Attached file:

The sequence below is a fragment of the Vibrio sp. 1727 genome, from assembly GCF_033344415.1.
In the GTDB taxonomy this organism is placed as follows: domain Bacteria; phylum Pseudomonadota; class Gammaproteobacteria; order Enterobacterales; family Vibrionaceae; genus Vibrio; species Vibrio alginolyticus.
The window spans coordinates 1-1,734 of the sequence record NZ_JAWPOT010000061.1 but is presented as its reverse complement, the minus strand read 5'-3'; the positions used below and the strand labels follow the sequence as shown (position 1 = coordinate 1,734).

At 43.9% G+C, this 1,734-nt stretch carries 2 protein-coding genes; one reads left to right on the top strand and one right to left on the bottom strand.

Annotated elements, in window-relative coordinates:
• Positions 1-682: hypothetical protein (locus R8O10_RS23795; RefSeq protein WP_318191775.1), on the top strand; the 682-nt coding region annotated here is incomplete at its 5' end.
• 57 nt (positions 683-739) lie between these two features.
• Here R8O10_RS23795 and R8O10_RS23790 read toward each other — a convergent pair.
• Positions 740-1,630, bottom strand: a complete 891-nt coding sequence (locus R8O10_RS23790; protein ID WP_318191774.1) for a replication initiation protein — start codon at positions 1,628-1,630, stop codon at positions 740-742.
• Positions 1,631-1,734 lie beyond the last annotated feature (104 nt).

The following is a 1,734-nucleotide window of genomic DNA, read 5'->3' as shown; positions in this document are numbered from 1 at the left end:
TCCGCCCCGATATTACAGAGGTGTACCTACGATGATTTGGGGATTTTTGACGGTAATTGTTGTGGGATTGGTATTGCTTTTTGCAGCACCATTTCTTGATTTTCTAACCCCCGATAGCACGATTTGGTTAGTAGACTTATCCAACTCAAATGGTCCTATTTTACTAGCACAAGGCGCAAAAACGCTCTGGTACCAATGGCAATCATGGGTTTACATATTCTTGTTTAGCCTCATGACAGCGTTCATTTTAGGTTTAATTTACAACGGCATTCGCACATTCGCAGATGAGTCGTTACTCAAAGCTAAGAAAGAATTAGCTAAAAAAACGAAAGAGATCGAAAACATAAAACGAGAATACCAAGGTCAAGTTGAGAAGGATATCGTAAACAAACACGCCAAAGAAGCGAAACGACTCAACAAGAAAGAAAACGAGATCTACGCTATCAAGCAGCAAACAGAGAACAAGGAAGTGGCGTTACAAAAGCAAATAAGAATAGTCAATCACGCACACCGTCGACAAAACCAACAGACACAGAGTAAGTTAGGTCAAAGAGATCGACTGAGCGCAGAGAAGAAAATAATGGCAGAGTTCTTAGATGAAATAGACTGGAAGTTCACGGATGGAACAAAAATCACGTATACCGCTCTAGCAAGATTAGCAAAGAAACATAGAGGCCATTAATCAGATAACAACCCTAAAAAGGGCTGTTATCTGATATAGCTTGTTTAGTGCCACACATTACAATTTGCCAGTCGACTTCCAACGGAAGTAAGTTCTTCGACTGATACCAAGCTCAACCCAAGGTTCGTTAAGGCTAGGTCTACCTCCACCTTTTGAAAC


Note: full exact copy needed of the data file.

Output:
The sequence below is a fragment of the Vibrio sp. 1727 genome, from assembly GCF_033344415.1.
In the GTDB taxonomy this organism is placed as follows: domain Bacteria; phylum Pseudomonadota; class Gammaproteobacteria; order Enterobacterales; family Vibrionaceae; genus Vibrio; species Vibrio alginolyticus.
The window spans coordinates 1-1,734 of the sequence record NZ_JAWPOT010000061.1 but is presented as its reverse complement, the minus strand read 5'-3'; the positions used below and the strand labels follow the sequence as shown (position 1 = coordinate 1,734).

At 43.9% G+C, this 1,734-nt stretch carries 2 protein-coding genes; one reads left to right on the top strand and one right to left on the bottom strand.

Annotated elements, in window-relative coordinates:
• Positions 1-682: hypothetical protein (locus R8O10_RS23795; RefSeq protein WP_318191775.1), on the top strand; the 682-nt coding region annotated here is incomplete at its 5' end.
• 57 nt (positions 683-739) lie between these two features.
• Here R8O10_RS23795 and R8O10_RS23790 read toward each other — a convergent pair.
• Positions 740-1,630, bottom strand: a complete 891-nt coding sequence (locus R8O10_RS23790; protein ID WP_318191774.1) for a replication initiation protein — start codon at positions 1,628-1,630, stop codon at positions 740-742.
• Positions 1,631-1,734 lie beyond the last annotated feature (104 nt).

The following is a 1,734-nucleotide window of genomic DNA, read 5'->3' as shown; positions in this document are numbered from 1 at the left end:
TCCGCCCCGATATTACAGAGGTGTACCTACGATGATTTGGGGATTTTTGACGGTAATTGTTGTGGGATTGGTATTGCTTTTTGCAGCACCATTTCTTGATTTTCTAACCCCCGATAGCACGATTTGGTTAGTAGACTTATCCAACTCAAATGGTCCTATTTTACTAGCACAAGGCGCAAAAACGCTCTGGTACCAATGGCAATCATGGGTTTACATATTCTTGTTTAGCCTCATGACAGCGTTCATTTTAGGTTTAATTTACAACGGCATTCGCACATTCGCAGATGAGTCGTTACTCAAAGCTAAGAAAGAATTAGCTAAAAAAACGAAAGAGATCGAAAACATAAAACGAGAATACCAAGGTCAAGTTGAGAAGGATATCGTAAACAAACACGCCAAAGAAGCGAAACGACTCAACAAGAAAGAAAACGAGATCTACGCTATCAAGCAGCAAACAGAGAACAAGGAAGTGGCGTTACAAAAGCAAATAAGAATAGTCAATCACGCACACCGTCGACAAAACCAACAGACACAGAGTAAGTTAGGTCAAAGAGATCGACTGAGCGCAGAGAAGAAAATAATGGCAGAGTTCTTAGATGAAATAGACTGGAAGTTCACGGATGGAACAAAAATCACGTATACCGCTCTAGCAAGATTAGCAAAGAAACATAGAGGCCATTAATCAGATAACAACCCTAAAAAGGGCTGTTATCTGATATAGCTTGTTTAGTGCCACACATTACAATTTGCCAGTCGACTTCCAACGGAAGTAAGTTCTTCGACTGATACCAAGCTCAACCCAAGGTTCGTTAAGGCTAGGTCTACCTCCACCTTTTGAAAC